Forum for Science, Industry and Business

Sponsored by:     3M 
Search our Site:


Iron 'snow' helps maintain Mercury's magnetic field

New scientific evidence suggests that deep inside the planet Mercury, iron “snow” forms and falls toward the center of the planet, much like snowflakes form in Earth’s atmosphere and fall to the ground.

The movement of this iron snow could be responsible for Mercury’s mysterious magnetic field, say researchers from the University of Illinois and Case Western Reserve University. In a paper published in the April issue of the journal Geophysical Research Letters, the scientists describe laboratory measurements and models that mimic conditions believed to exist within Mercury’s core.

“Mercury’s snowing core opens up new scenarios where convection may originate and generate global magnetic fields,” said U. of I. geology professor Jie (Jackie) Li. “Our findings have direct implications for understanding the nature and evolution of Mercury’s core, and those of other planets and moons.”

Mercury is the innermost planet in our solar system and, other than Earth, the only terrestrial planet that possesses a global magnetic field. Discovered in the 1970s by NASA’s Mariner 10 spacecraft, Mercury’s magnetic field is about 100 times weaker than Earth’s. Most models cannot account for such a weak magnetic field.

Made mostly of iron, Mercury’s core is also thought to contain sulfur, which lowers the melting point of iron and plays an important role in producing the planet’s magnetic field.

“Recent Earth-based radar measurements of Mercury’s rotation revealed a slight rocking motion that implied the planet’s core is at least partially molten,” said Illinois graduate student Bin Chen, the paper’s lead author. “But, in the absence of seismological data from the planet, we know very little about its core.”

To better understand the physical state of Mercury’s core, the researchers used a multi-anvil apparatus to study the melting behavior of an iron-sulfur mixture at high pressures and high temperatures.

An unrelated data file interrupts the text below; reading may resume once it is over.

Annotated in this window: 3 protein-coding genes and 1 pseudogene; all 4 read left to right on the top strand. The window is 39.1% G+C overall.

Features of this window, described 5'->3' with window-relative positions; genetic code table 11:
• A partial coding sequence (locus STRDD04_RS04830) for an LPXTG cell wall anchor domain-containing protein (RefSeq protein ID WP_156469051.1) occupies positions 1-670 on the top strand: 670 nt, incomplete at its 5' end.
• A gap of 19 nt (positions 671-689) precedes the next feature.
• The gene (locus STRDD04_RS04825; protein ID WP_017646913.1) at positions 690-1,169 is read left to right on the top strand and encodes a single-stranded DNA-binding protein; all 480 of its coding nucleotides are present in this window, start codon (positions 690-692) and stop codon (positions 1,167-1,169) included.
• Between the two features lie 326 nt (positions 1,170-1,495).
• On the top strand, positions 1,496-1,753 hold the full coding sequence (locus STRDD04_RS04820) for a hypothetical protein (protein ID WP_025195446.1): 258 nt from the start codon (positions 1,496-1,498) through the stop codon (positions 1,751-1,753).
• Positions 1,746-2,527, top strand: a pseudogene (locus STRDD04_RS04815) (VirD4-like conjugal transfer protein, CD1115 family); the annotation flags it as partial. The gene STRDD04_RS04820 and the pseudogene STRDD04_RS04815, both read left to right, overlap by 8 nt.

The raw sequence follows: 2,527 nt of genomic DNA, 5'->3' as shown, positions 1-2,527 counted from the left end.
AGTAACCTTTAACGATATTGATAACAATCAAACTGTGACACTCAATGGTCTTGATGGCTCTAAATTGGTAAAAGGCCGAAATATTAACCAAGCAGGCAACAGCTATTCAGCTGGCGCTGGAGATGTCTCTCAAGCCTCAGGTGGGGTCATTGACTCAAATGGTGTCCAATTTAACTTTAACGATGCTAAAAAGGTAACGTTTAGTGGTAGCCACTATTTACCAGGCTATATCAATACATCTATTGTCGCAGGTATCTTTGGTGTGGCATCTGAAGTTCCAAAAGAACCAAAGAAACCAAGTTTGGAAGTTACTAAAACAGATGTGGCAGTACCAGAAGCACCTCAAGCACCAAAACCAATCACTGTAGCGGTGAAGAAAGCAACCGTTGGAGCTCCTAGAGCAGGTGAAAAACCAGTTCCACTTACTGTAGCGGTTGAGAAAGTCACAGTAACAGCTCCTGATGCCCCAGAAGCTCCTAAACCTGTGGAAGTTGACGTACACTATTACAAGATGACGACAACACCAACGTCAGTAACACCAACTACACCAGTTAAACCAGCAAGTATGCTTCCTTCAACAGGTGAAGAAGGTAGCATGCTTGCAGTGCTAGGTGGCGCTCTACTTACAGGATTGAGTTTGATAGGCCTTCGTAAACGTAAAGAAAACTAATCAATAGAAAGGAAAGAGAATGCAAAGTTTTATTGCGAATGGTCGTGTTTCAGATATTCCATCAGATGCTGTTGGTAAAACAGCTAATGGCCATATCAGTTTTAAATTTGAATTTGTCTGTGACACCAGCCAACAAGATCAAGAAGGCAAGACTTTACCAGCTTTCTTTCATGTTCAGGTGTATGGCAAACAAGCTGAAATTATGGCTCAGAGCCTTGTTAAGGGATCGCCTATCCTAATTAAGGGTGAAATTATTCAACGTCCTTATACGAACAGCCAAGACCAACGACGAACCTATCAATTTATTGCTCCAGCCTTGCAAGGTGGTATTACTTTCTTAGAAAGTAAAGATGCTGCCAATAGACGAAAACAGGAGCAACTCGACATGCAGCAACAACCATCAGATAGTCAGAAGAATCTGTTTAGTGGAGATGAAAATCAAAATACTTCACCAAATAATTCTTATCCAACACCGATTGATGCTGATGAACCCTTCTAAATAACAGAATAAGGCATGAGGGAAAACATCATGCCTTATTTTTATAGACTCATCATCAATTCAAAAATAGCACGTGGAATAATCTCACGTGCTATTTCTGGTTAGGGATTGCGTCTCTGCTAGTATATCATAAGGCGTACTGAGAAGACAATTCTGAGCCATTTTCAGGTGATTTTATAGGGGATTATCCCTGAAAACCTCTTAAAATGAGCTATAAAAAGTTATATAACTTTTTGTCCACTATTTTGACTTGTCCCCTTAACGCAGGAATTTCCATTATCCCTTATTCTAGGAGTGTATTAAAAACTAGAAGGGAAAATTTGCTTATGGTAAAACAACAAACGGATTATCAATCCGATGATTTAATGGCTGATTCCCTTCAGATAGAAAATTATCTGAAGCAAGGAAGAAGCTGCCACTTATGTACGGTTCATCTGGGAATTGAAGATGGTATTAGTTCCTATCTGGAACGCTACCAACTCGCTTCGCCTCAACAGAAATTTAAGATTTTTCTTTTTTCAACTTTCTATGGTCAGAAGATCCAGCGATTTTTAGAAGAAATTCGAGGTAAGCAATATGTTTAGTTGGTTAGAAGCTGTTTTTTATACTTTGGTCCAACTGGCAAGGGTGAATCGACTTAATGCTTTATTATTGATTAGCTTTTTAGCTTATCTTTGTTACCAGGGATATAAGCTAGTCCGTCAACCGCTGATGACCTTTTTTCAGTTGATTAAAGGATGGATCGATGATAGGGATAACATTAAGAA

In each experiment, an iron-sulfur sample was compressed to a specific pressure and heated to a specific temperature. The sample was then quenched, cut in two, and analyzed with a scanning electron microscope and an electron probe microanalyzer.

“Rapid quenching preserves the sample’s texture, which reveals the separation of the solid and liquid phases, and the sulfur content in each phase,” Chen said. “Based on our experimental results, we can infer what is going on in Mercury’s core.”

As the molten, iron-sulfur mixture in the outer core slowly cools, iron atoms condense into cubic “flakes” that fall toward the planet’s center, Chen said. As the iron snow sinks and the lighter, sulfur-rich liquid rises, convection currents are created that power the dynamo and produce the planet’s weak magnetic field.

Mercury’s core is most likely precipitating iron snow in two distinct zones, the researchers report. This double-snow state may be unique among the terrestrial planets and terrestrial-like moons in our solar system.

“Our findings provide a new context into which forthcoming observational data from NASA’s MESSENGER spacecraft can be placed,” Li said. “We can now connect the physical state of our innermost planet with the formation and evolution of terrestrial planets in general.”

James E. Kloeppel | EurekAlert!
Further information:

More articles from Earth Sciences: